Date: 11/10/20 8:02 am From: bob mcguire <bmcguire...> Subject: [cayugabirds-l] Winter Finches/ Red Crossbills
I spent four+ hours yesterday morning at the corner of Shackham and Herlihy Roads (SW corner of Onondaga County 42.794626, -76.009667) observing and recording multiple flocks of finches (Red Crossbills, Evening Grosbeaks, Pine Siskins) as they flew over, circled around, and came in the feed and grit (some of them, anyway). Checklist: https://ebird.org/atlasny/checklist/S76042255
This has turned out to be the go-to place for crossbills this entire fall and now for the influx of “winter finches”. The spot is easy to get to, open and easy to move around in, and provides multiple food sources (cones, fruits and berries). The dirt surface of Herlihy Road seems to be a favorite spot for the crossbills to pick up grit - and brings the birds down for extended, close-up viewing. The first birds tend to arrive right around sunrise, with additional flocks and family groups scattered throughout the morning. I was about to leave at 10:30 (after a quiet hour or so) when a small group came in, perched for a few minutes, then dropped down right in front of me to grit.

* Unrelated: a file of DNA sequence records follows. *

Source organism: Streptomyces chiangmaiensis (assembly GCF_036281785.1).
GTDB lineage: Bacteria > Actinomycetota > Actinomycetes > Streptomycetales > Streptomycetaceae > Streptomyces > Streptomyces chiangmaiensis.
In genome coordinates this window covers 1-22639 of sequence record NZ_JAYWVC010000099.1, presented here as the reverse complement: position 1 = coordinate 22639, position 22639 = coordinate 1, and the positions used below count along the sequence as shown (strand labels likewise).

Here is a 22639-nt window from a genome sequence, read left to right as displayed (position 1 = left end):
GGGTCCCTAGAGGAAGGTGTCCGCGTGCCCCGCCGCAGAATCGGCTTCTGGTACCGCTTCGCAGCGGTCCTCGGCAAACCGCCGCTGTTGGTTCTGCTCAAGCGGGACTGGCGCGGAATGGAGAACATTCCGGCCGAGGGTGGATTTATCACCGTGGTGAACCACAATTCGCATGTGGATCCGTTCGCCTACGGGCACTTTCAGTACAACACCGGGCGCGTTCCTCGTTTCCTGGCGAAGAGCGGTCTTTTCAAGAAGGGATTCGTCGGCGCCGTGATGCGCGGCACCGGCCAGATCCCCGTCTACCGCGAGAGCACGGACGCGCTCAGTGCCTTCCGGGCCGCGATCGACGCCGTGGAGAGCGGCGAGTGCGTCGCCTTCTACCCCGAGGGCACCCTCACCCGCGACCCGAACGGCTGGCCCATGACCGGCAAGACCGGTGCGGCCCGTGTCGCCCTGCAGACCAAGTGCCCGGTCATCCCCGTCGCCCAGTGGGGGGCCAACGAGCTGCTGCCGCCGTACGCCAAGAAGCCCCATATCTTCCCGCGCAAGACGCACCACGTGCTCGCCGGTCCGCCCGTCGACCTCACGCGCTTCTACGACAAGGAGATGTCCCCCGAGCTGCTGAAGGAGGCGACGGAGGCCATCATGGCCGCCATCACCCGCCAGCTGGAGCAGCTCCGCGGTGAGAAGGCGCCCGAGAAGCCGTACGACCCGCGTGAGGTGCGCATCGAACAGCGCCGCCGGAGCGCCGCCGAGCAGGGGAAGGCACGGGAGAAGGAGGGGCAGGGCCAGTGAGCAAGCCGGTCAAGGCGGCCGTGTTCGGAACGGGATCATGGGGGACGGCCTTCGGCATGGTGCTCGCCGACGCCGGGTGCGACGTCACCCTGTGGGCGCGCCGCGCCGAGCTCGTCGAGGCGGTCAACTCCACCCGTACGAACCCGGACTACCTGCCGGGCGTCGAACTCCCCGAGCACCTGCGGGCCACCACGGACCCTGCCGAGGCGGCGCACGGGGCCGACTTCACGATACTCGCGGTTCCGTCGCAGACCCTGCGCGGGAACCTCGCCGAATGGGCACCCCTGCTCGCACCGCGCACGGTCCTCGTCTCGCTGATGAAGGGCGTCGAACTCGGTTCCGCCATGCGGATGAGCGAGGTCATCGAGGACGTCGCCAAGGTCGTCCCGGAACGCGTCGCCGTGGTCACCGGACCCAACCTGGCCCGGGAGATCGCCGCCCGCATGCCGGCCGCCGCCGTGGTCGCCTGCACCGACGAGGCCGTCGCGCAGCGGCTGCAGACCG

I am still going through my recordings, but it appears that there are several “types” of Red Crossbills represented there. Type 1 seems to dominate, with either Type 10 and/or Type 2 in the mix. In addition, there have been numerous juvenile crossbills (fledged within the last several months and now molted into early adult plumage). A few weeks ago the juries were still giving their “chit-too” begging calls. Yesterday I was able to pick out most to the crossbill repertoire: flight call (as they passed overhead and circled), various contact calls (while perched in the poplars alongside the road, and even some song fragments.
In addition to the crossbills (red only for me, though there have been reports of white-winged in the mix), there was an early, noisy flock of Evening Grosbeaks that came in with the crossbills, perched for several minutes, then flew off to the south. And - another noisy flock of some 50 Pine Siskins that flew in and out of the spruces just to the north of the corner. There is plenty of gone-to-seed goldenrod around, and I wouldn’t be surprised if we’ll get some Common Redpolls shortly.
Note: If you get there early enough, you might still hear the Barred Owl calling from down on Shackham Pond.